Experts question abrupt decision by New York City to ban Zoom from use in all public schools
Across the world, educators and students alike have been abruptly thrown into new online class situations as schools and universities close in an effort to combat the spread of the COVID-19 pandemic. A large portion of educators have been using the video conferencing platform Zoom to hold online lessons and classes. However, Zoom and the alternative options are riddled with security and operational issues. Zoom’s popularity has caused it to face the brunt of criticism.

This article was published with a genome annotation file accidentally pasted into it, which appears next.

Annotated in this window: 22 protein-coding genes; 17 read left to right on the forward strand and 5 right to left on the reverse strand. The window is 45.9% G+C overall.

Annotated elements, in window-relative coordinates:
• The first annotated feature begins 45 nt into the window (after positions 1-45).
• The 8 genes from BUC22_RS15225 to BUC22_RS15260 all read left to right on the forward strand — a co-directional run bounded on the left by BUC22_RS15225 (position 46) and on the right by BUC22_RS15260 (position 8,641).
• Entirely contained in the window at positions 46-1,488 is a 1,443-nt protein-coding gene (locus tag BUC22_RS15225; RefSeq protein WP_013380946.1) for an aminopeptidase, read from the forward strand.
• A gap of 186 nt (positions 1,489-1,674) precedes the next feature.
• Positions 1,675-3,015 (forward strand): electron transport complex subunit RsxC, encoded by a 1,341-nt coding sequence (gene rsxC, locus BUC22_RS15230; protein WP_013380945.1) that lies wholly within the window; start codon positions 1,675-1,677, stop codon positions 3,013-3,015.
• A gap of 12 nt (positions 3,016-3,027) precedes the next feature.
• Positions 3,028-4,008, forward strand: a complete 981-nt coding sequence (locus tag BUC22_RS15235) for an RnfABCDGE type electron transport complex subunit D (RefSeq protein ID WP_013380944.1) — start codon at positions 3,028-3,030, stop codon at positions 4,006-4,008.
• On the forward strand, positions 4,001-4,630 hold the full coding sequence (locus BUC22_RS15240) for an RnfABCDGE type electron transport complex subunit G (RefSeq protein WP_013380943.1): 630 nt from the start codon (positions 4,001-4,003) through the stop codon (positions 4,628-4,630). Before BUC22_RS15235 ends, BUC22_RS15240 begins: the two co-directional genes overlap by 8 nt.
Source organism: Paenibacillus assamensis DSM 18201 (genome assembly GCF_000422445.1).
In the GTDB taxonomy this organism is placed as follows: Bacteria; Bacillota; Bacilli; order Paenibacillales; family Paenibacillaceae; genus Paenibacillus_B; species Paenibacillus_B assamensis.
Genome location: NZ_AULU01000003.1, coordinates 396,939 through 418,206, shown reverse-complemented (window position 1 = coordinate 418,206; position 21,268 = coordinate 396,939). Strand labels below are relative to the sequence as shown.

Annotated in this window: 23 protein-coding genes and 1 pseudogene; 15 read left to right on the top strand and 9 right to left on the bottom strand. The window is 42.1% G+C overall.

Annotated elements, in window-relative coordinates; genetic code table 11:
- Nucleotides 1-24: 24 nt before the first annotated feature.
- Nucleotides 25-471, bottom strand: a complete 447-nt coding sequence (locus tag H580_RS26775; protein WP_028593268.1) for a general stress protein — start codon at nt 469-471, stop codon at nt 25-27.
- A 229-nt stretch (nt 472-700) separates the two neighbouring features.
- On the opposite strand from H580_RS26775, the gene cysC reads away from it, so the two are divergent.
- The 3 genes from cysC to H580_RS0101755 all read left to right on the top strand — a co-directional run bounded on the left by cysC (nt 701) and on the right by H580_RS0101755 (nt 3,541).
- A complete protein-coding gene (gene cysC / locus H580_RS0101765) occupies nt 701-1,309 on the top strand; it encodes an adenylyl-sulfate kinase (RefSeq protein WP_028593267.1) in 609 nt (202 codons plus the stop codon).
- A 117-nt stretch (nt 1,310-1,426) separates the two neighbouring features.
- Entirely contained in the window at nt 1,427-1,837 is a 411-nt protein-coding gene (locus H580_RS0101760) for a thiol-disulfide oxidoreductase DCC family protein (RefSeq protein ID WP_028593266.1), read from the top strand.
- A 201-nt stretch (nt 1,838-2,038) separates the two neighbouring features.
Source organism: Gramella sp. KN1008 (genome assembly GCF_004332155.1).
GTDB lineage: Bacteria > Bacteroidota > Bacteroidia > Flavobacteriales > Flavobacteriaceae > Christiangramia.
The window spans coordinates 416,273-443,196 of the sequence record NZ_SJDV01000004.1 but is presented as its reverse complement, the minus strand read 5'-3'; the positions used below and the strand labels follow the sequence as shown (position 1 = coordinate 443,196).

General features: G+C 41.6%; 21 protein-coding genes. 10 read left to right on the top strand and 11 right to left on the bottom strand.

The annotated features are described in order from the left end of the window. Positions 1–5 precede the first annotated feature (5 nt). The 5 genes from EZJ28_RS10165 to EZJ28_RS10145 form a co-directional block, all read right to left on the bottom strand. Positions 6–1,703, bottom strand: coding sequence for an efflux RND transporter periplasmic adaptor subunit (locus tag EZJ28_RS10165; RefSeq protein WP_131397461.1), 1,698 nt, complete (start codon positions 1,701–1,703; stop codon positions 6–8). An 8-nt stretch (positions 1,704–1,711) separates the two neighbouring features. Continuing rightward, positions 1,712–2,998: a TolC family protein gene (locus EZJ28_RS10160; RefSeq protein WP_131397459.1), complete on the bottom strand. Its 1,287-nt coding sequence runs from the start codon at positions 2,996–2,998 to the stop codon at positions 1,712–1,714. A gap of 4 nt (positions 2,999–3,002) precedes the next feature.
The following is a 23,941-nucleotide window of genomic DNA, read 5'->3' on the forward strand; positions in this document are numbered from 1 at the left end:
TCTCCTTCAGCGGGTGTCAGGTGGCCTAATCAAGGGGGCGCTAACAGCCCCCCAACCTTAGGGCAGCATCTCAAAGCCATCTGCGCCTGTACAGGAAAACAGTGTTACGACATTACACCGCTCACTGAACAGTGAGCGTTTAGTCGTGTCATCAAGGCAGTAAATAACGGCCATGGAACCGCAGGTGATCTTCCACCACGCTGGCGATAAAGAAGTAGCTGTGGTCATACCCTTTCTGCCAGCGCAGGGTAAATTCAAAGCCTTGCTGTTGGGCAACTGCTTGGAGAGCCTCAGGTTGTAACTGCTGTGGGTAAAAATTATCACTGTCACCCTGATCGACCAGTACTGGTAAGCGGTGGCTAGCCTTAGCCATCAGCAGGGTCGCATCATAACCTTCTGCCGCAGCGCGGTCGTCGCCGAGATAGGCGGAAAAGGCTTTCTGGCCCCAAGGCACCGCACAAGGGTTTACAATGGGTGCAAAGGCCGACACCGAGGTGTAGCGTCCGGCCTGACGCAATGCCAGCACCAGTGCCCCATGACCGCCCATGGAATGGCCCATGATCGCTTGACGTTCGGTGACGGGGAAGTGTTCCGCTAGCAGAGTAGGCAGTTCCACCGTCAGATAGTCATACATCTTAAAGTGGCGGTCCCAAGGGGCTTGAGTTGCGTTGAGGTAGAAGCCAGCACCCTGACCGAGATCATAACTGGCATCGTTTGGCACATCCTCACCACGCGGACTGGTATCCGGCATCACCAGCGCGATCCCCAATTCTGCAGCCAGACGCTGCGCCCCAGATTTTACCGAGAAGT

The platform is currently used by 90,000 schools across 20 countries. The FBI has recently released a notice about Zoom’s security issues as well as addressing the new term “Zoom-bombing,” in which individuals join a lesson or meeting and disrupt them with pornographic or hate images and threatening language. On April 3, the New York City Department of Education banned the use of Zoom, stating in an internal memo that teachers were not allowed to use the platform. The country has the biggest public education system in the country, serving 1.1 million students. The decision has been met with criticism from security experts, who claim that all platforms will host different security issues.